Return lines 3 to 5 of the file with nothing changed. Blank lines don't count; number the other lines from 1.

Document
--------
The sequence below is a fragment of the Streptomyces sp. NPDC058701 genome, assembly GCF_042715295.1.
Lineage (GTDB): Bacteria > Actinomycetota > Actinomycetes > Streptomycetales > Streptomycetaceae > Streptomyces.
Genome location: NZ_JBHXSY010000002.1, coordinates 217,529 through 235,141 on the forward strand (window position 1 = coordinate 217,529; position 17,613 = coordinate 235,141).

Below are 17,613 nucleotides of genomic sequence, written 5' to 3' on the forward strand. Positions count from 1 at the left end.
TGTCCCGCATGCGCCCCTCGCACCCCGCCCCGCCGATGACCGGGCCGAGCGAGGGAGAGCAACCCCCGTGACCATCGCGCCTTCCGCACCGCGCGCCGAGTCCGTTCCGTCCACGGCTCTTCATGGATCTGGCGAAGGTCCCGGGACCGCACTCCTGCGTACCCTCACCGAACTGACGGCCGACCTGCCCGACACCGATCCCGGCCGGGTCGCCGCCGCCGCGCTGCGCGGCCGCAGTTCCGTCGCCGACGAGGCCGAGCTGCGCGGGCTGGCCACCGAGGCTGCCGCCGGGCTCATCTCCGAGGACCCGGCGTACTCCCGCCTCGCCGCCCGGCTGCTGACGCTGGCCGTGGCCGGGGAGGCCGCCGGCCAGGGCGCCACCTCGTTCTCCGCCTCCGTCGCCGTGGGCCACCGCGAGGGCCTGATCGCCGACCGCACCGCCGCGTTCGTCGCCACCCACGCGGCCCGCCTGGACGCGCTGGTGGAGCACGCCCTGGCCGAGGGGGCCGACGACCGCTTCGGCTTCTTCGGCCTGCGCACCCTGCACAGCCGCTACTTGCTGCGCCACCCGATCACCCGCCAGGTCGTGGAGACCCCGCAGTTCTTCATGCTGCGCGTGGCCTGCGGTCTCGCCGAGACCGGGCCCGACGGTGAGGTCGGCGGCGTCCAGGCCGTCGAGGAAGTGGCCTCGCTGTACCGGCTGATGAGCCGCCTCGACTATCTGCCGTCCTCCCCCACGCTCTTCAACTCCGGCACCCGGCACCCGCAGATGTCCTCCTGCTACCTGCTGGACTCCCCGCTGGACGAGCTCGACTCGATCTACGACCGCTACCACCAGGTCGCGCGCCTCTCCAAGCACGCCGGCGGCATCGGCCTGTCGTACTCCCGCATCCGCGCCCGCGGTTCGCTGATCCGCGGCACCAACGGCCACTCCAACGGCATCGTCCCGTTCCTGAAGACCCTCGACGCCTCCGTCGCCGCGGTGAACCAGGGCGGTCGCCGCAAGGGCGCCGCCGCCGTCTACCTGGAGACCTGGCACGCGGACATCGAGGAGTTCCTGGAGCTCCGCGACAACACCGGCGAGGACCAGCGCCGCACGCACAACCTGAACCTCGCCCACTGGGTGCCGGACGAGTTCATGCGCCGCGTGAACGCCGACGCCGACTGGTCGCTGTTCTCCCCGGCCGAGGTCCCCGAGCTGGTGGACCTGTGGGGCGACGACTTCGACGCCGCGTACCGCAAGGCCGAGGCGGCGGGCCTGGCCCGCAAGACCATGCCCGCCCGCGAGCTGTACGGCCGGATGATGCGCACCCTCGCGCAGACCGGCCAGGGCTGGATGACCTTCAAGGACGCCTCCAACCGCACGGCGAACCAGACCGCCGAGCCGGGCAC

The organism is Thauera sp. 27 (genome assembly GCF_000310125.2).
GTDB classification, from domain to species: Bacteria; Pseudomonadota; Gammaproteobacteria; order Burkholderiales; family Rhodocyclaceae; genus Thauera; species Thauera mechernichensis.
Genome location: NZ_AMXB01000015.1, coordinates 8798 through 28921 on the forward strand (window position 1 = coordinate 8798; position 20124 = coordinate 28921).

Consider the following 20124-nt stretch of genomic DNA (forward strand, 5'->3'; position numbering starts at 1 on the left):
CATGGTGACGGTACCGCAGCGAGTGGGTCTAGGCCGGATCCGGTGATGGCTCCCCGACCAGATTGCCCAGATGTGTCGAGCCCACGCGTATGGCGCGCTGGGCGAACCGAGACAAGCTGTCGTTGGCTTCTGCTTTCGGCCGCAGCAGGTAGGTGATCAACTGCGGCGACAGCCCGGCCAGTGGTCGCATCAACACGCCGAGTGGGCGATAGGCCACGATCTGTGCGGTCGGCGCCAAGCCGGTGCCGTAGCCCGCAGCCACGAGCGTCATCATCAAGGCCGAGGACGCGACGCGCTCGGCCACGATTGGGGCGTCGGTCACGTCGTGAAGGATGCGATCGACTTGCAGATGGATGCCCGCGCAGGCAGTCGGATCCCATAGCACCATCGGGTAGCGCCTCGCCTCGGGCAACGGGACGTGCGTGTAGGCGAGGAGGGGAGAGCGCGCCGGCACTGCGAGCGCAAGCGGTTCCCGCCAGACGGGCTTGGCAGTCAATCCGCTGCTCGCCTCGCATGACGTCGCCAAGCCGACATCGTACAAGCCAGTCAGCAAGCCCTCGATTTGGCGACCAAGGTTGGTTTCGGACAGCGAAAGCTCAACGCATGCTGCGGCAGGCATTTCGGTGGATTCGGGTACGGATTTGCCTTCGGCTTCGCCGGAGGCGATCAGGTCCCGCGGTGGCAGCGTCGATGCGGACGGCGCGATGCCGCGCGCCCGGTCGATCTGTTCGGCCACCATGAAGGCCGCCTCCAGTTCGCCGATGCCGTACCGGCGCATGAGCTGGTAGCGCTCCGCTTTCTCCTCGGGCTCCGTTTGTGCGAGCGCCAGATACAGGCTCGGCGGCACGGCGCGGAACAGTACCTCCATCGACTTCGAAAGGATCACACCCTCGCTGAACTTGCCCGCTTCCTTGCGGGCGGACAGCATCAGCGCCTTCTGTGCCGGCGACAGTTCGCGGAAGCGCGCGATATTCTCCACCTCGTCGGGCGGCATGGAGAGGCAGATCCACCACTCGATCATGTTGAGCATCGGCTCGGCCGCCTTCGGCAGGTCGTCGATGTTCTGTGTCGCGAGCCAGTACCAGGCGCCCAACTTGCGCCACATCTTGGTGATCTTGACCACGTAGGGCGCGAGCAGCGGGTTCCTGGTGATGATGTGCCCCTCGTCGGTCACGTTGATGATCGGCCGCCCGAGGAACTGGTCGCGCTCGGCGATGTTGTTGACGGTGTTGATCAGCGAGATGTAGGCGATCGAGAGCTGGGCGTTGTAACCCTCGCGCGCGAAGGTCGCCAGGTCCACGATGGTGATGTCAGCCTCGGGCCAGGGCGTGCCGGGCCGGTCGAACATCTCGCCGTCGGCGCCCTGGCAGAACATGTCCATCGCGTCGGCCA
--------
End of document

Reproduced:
Genome location: NZ_JBHXSY010000002.1, coordinates 217,529 through 235,141 on the forward strand (window position 1 = coordinate 217,529; position 17,613 = coordinate 235,141).

Below are 17,613 nucleotides of genomic sequence, written 5' to 3' on the forward strand. Positions count from 1 at the left end.
TGTCCCGCATGCGCCCCTCGCACCCCGCCCCGCCGATGACCGGGCCGAGCGAGGGAGAGCAACCCCCGTGACCATCGCGCCTTCCGCACCGCGCGCCGAGTCCGTTCCGTCCACGGCTCTTCATGGATCTGGCGAAGGTCCCGGGACCGCACTCCTGCGTACCCTCACCGAACTGACGGCCGACCTGCCCGACACCGATCCCGGCCGGGTCGCCGCCGCCGCGCTGCGCGGCCGCAGTTCCGTCGCCGACGAGGCCGAGCTGCGCGGGCTGGCCACCGAGGCTGCCGCCGGGCTCATCTCCGAGGACCCGGCGTACTCCCGCCTCGCCGCCCGGCTGCTGACGCTGGCCGTGGCCGGGGAGGCCGCCGGCCAGGGCGCCACCTCGTTCTCCGCCTCCGTCGCCGTGGGCCACCGCGAGGGCCTGATCGCCGACCGCACCGCCGCGTTCGTCGCCACCCACGCGGCCCGCCTGGACGCGCTGGTGGAGCACGCCCTGGCCGAGGGGGCCGACGACCGCTTCGGCTTCTTCGGCCTGCGCACCCTGCACAGCCGCTACTTGCTGCGCCACCCGATCACCCGCCAGGTCGTGGAGACCCCGCAGTTCTTCATGCTGCGCGTGGCCTGCGGTCTCGCCGAGACCGGGCCCGACGGTGAGGTCGGCGGCGTCCAGGCCGTCGAGGAAGTGGCCTCGCTGTACCGGCTGATGAGCCGCCTCGACTATCTGCCGTCCTCCCCCACGCTCTTCAACTCCGGCACCCGGCACCCGCAGATGTCCTCCTGCTACCTGCTGGACTCCCCGCTGGACGAGCTCGACTCGATCTACGACCGCTACCACCAGGTCGCGCGCCTCTCCAAGCACGCCGGCGGCATCGGCCTGTCGTACTCCCGCATCCGCGCCCGCGGTTCGCTGATCCGCGGCACCAACGGCCACTCCAACGGCATCGTCCCGTTCCTGAAGACCCTCGACGCCTCCGTCGCCGCGGTGAACCAGGGCGGTCGCCGCAAGGGCGCCGCCGCCGTCTACCTGGAGACCTGGCACGCGGACATCGAGGAGTTCCTGGAGCTCCGCGACAACACCGGCGAGGACCAGCGCCGCACGCACAACCTGAACCTCGCCCACTGGGTGCCGGACGAGTTCATGCGCCGCGTGAACGCCGACGCCGACTGGTCGCTGTTCTCCCCGGCCGAGGTCCCCGAGCTGGTGGACCTGTGGGGCGACGACTTCGACGCCGCGTACCGCAAGGCCGAGGCGGCGGGCCTGGCCCGCAAGACCATGCCCGCCCGCGAGCTGTACGGCCGGATGATGCGCACCCTCGCGCAGACCGGCCAGGGCTGGATGACCTTCAAGGACGCCTCCAACCGCACGGCGAACCAGACCGCCGAGCCGGGCAC